Opinion

Paul Taylor

Algeria War wounds still bleed in French politics

Paul Taylor
Oct 28, 2010 11:49 UTC

algiers barricade (Photo: Algiers barricade by French settlers backing General Jacques Massu, January 1960/Michel Marcheux)

Nearly 50 years after Algeria won independence from France, the unhealed wounds of the war of decolonisation keep wrenching at French society and could play a key role in the 2012 presidential election.

The unending Algerian trauma explains why France finds it so hard to integrate its large Muslim minority, why second and third generation Muslims of Maghreb origin born in France often feel alienated from their country of birth, and why politicians continue to find fertile ground in their quest for votes.

“There is an endless battle of memory, both within France and between the French and the Algerians,” said Benjamin Stora, the leading French historian of the Maghreb.

In the last few weeks, a law has come into force banning the wearing of the face-covering Islamic niqab veil in public, and parliament is debating a bill to strip recent immigrants of their French citizenship if they commit certain serious crimes.

Both measures were part of an offensive by conservative President Nicolas Sarkozy to woo voters hostile to immigration, many of whom believe France has too many Arabs and Muslims.

Iran’s Khamenei scores points with cleric critics

Paul Taylor
Oct 21, 2010 14:22 UTC

PARIS (Reuters) – Iran’s supreme leader, Ayatollah Ali Khamenei, appears to have scored a political success by gathering leading clerics in the holy city of Qom around him in a show of unity after months of in-fighting.

Iranian media highlighted pictures on Thursday of a smiling Khamenei sitting with several top Shi’ite Muslim dignitaries, including some who have been critical since the disputed re-election of hardline President Mahmoud Ahmadinejad last year.

The carefully filtered images reinforced Khamenei’s call for Iranians to unite against foreign enemies he accused of trying to destabilize the country through economic sanctions and denying it the right to advanced nuclear technology.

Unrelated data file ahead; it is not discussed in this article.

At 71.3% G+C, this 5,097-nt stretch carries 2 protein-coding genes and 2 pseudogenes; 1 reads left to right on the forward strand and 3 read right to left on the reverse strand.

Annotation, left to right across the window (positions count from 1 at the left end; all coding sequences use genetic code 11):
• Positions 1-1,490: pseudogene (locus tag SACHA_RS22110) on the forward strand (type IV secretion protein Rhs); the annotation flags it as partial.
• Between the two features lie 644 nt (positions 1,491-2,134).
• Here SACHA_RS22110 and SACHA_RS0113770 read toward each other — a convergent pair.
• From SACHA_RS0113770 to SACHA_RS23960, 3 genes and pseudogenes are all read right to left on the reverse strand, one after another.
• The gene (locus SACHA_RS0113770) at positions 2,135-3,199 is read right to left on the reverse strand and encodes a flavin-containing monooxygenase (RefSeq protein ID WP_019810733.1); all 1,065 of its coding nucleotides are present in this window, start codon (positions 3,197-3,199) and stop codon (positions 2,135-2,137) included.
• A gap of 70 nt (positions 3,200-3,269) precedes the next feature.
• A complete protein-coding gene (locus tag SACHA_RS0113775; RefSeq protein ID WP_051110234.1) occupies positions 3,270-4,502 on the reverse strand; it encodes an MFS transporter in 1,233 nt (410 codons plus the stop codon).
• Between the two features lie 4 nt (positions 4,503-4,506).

Analysis – Divided ECB faces widening policy dilemmas

Paul Taylor
Oct 18, 2010 11:48 UTC

PARIS (Reuters) – A divided European Central Bank faces mounting policy dilemmas that are set to make Jean-Claude Trichet’s final year as president probably the most difficult since he took the helm of the single currency area in 2003.

The central issue is when and how to phase out unprecedented emergency measures taken to support governments, banks and the real economy during the global financial crisis and, in the past six months, the euro zone’s debt crisis.

The ECB under Trichet has experienced what the U.S. military calls “mission creep,” shouldering responsibility — for lack of any other federal European institution — for stabilizing the euro zone economy and financial system.

Divided ECB faces widening policy dilemmas

Paul Taylor
Oct 18, 2010 09:47 UTC

PARIS (Reuters) – A divided European Central Bank faces mounting policy dilemmas that are set to make Jean-Claude Trichet’s final year as president probably the most difficult since he took the helm of the single currency area in 2003.

The central issue is when and how to phase out unprecedented emergency measures taken to support governments, banks and the real economy during the global financial crisis and, in the past six months, the euro zone’s debt crisis.